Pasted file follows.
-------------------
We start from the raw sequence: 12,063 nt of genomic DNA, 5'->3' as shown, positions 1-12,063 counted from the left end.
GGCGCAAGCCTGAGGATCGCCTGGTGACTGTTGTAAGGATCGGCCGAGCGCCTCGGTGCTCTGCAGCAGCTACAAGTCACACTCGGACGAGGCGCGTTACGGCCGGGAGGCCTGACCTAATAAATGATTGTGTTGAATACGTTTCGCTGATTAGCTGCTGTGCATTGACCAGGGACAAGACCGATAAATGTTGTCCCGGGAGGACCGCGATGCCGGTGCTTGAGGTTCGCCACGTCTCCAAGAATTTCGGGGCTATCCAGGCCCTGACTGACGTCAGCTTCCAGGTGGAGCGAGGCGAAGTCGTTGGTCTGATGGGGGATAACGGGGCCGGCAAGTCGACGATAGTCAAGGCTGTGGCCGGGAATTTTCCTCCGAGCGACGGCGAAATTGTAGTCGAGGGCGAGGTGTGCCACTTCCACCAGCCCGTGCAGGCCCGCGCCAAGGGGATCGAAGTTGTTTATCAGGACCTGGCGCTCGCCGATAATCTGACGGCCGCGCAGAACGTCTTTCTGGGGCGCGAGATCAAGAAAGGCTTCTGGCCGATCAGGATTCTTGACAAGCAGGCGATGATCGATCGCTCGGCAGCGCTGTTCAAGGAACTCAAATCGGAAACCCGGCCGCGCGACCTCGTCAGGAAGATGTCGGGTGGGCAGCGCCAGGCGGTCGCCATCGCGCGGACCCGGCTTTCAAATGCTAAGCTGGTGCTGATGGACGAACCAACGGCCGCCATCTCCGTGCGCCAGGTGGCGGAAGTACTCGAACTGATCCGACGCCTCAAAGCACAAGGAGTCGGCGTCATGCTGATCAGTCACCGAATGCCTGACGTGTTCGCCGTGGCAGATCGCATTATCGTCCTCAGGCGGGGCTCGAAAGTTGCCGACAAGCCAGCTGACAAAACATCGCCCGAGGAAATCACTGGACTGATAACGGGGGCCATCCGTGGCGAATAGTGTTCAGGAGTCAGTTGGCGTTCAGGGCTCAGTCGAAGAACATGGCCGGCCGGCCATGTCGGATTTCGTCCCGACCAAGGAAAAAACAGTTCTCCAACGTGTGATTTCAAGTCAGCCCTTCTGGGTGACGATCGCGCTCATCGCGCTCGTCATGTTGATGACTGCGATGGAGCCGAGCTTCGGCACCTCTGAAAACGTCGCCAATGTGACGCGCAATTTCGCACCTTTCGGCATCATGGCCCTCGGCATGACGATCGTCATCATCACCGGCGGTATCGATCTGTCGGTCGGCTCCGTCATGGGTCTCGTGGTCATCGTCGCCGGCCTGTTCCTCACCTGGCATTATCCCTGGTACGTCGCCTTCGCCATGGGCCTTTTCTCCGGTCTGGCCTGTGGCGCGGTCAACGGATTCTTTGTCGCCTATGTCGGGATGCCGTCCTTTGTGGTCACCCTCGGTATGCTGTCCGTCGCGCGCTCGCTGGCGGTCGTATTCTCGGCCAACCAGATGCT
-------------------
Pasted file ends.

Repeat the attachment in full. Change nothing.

We start from the raw sequence: 12,063 nt of genomic DNA, 5'->3' as shown, positions 1-12,063 counted from the left end.
GGCGCAAGCCTGAGGATCGCCTGGTGACTGTTGTAAGGATCGGCCGAGCGCCTCGGTGCTCTGCAGCAGCTACAAGTCACACTCGGACGAGGCGCGTTACGGCCGGGAGGCCTGACCTAATAAATGATTGTGTTGAATACGTTTCGCTGATTAGCTGCTGTGCATTGACCAGGGACAAGACCGATAAATGTTGTCCCGGGAGGACCGCGATGCCGGTGCTTGAGGTTCGCCACGTCTCCAAGAATTTCGGGGCTATCCAGGCCCTGACTGACGTCAGCTTCCAGGTGGAGCGAGGCGAAGTCGTTGGTCTGATGGGGGATAACGGGGCCGGCAAGTCGACGATAGTCAAGGCTGTGGCCGGGAATTTTCCTCCGAGCGACGGCGAAATTGTAGTCGAGGGCGAGGTGTGCCACTTCCACCAGCCCGTGCAGGCCCGCGCCAAGGGGATCGAAGTTGTTTATCAGGACCTGGCGCTCGCCGATAATCTGACGGCCGCGCAGAACGTCTTTCTGGGGCGCGAGATCAAGAAAGGCTTCTGGCCGATCAGGATTCTTGACAAGCAGGCGATGATCGATCGCTCGGCAGCGCTGTTCAAGGAACTCAAATCGGAAACCCGGCCGCGCGACCTCGTCAGGAAGATGTCGGGTGGGCAGCGCCAGGCGGTCGCCATCGCGCGGACCCGGCTTTCAAATGCTAAGCTGGTGCTGATGGACGAACCAACGGCCGCCATCTCCGTGCGCCAGGTGGCGGAAGTACTCGAACTGATCCGACGCCTCAAAGCACAAGGAGTCGGCGTCATGCTGATCAGTCACCGAATGCCTGACGTGTTCGCCGTGGCAGATCGCATTATCGTCCTCAGGCGGGGCTCGAAAGTTGCCGACAAGCCAGCTGACAAAACATCGCCCGAGGAAATCACTGGACTGATAACGGGGGCCATCCGTGGCGAATAGTGTTCAGGAGTCAGTTGGCGTTCAGGGCTCAGTCGAAGAACATGGCCGGCCGGCCATGTCGGATTTCGTCCCGACCAAGGAAAAAACAGTTCTCCAACGTGTGATTTCAAGTCAGCCCTTCTGGGTGACGATCGCGCTCATCGCGCTCGTCATGTTGATGACTGCGATGGAGCCGAGCTTCGGCACCTCTGAAAACGTCGCCAATGTGACGCGCAATTTCGCACCTTTCGGCATCATGGCCCTCGGCATGACGATCGTCATCATCACCGGCGGTATCGATCTGTCGGTCGGCTCCGTCATGGGTCTCGTGGTCATCGTCGCCGGCCTGTTCCTCACCTGGCATTATCCCTGGTACGTCGCCTTCGCCATGGGCCTTTTCTCCGGTCTGGCCTGTGGCGCGGTCAACGGATTCTTTGTCGCCTATGTCGGGATGCCGTCCTTTGTGGTCACCCTCGGTATGCTGTCCGTCGCGCGCTCGCTGGCGGTCGTATTCTCGGCCAACCAGATGCT